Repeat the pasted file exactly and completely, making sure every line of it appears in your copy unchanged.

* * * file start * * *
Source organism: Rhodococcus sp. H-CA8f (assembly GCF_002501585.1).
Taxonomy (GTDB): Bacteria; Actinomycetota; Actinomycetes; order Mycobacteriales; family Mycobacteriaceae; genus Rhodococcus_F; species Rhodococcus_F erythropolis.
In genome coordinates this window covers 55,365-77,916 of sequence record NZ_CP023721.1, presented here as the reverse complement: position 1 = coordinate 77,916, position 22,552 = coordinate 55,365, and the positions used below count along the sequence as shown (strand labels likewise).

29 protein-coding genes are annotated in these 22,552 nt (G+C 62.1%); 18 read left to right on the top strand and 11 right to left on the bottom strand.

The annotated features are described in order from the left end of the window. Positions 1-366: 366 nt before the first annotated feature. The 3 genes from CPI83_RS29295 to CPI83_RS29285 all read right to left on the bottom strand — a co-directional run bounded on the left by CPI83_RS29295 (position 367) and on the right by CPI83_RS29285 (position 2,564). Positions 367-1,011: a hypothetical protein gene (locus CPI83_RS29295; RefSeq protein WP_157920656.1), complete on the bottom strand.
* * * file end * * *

Source organism: Rhodococcus sp. H-CA8f (assembly GCF_002501585.1).
Taxonomy (GTDB): Bacteria; Actinomycetota; Actinomycetes; order Mycobacteriales; family Mycobacteriaceae; genus Rhodococcus_F; species Rhodococcus_F erythropolis.
In genome coordinates this window covers 55,365-77,916 of sequence record NZ_CP023721.1, presented here as the reverse complement: position 1 = coordinate 77,916, position 22,552 = coordinate 55,365, and the positions used below count along the sequence as shown (strand labels likewise).

29 protein-coding genes are annotated in these 22,552 nt (G+C 62.1%); 18 read left to right on the top strand and 11 right to left on the bottom strand.

The annotated features are described in order from the left end of the window. Positions 1-366: 366 nt before the first annotated feature. The 3 genes from CPI83_RS29295 to CPI83_RS29285 all read right to left on the bottom strand — a co-directional run bounded on the left by CPI83_RS29295 (position 367) and on the right by CPI83_RS29285 (position 2,564). Positions 367-1,011: a hypothetical protein gene (locus CPI83_RS29295; RefSeq protein WP_157920656.1), complete on the bottom strand.